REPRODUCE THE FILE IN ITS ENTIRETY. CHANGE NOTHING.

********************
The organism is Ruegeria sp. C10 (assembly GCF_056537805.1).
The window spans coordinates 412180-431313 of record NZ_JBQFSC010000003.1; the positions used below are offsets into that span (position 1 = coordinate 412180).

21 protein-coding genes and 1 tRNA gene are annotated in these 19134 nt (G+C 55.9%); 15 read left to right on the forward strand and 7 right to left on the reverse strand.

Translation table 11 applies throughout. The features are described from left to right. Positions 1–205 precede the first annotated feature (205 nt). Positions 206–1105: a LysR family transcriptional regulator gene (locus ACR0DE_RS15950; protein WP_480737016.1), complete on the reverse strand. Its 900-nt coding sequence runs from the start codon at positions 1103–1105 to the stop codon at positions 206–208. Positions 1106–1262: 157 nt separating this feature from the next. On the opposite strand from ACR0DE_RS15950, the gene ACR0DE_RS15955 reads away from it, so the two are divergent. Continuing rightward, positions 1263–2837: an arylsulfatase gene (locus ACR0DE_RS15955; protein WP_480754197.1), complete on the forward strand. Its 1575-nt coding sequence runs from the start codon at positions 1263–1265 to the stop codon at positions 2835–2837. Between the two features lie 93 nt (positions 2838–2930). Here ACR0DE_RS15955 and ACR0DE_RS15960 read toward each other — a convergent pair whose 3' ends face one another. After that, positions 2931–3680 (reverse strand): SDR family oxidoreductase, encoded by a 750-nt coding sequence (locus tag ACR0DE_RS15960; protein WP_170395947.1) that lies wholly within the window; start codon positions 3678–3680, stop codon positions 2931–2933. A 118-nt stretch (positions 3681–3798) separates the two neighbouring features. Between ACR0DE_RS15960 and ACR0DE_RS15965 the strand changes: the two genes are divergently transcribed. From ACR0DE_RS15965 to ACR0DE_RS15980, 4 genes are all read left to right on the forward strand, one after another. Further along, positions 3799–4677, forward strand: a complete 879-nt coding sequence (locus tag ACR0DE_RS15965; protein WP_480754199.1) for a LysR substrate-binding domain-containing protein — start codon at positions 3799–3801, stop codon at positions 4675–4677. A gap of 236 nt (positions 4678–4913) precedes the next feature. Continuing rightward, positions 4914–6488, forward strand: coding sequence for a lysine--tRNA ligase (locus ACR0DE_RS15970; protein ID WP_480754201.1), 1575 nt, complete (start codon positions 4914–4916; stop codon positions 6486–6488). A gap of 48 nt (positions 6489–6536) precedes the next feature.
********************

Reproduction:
The organism is Ruegeria sp. C10 (assembly GCF_056537805.1).
The window spans coordinates 412180-431313 of record NZ_JBQFSC010000003.1; the positions used below are offsets into that span (position 1 = coordinate 412180).

21 protein-coding genes and 1 tRNA gene are annotated in these 19134 nt (G+C 55.9%); 15 read left to right on the forward strand and 7 right to left on the reverse strand.

Translation table 11 applies throughout. The features are described from left to right. Positions 1–205 precede the first annotated feature (205 nt). Positions 206–1105: a LysR family transcriptional regulator gene (locus ACR0DE_RS15950; protein WP_480737016.1), complete on the reverse strand. Its 900-nt coding sequence runs from the start codon at positions 1103–1105 to the stop codon at positions 206–208. Positions 1106–1262: 157 nt separating this feature from the next. On the opposite strand from ACR0DE_RS15950, the gene ACR0DE_RS15955 reads away from it, so the two are divergent. Continuing rightward, positions 1263–2837: an arylsulfatase gene (locus ACR0DE_RS15955; protein WP_480754197.1), complete on the forward strand. Its 1575-nt coding sequence runs from the start codon at positions 1263–1265 to the stop codon at positions 2835–2837. Between the two features lie 93 nt (positions 2838–2930). Here ACR0DE_RS15955 and ACR0DE_RS15960 read toward each other — a convergent pair whose 3' ends face one another. After that, positions 2931–3680 (reverse strand): SDR family oxidoreductase, encoded by a 750-nt coding sequence (locus tag ACR0DE_RS15960; protein WP_170395947.1) that lies wholly within the window; start codon positions 3678–3680, stop codon positions 2931–2933. A 118-nt stretch (positions 3681–3798) separates the two neighbouring features. Between ACR0DE_RS15960 and ACR0DE_RS15965 the strand changes: the two genes are divergently transcribed. From ACR0DE_RS15965 to ACR0DE_RS15980, 4 genes are all read left to right on the forward strand, one after another. Further along, positions 3799–4677, forward strand: a complete 879-nt coding sequence (locus tag ACR0DE_RS15965; protein WP_480754199.1) for a LysR substrate-binding domain-containing protein — start codon at positions 3799–3801, stop codon at positions 4675–4677. A gap of 236 nt (positions 4678–4913) precedes the next feature. Continuing rightward, positions 4914–6488, forward strand: coding sequence for a lysine--tRNA ligase (locus ACR0DE_RS15970; protein ID WP_480754201.1), 1575 nt, complete (start codon positions 4914–4916; stop codon positions 6486–6488). A gap of 48 nt (positions 6489–6536) precedes the next feature.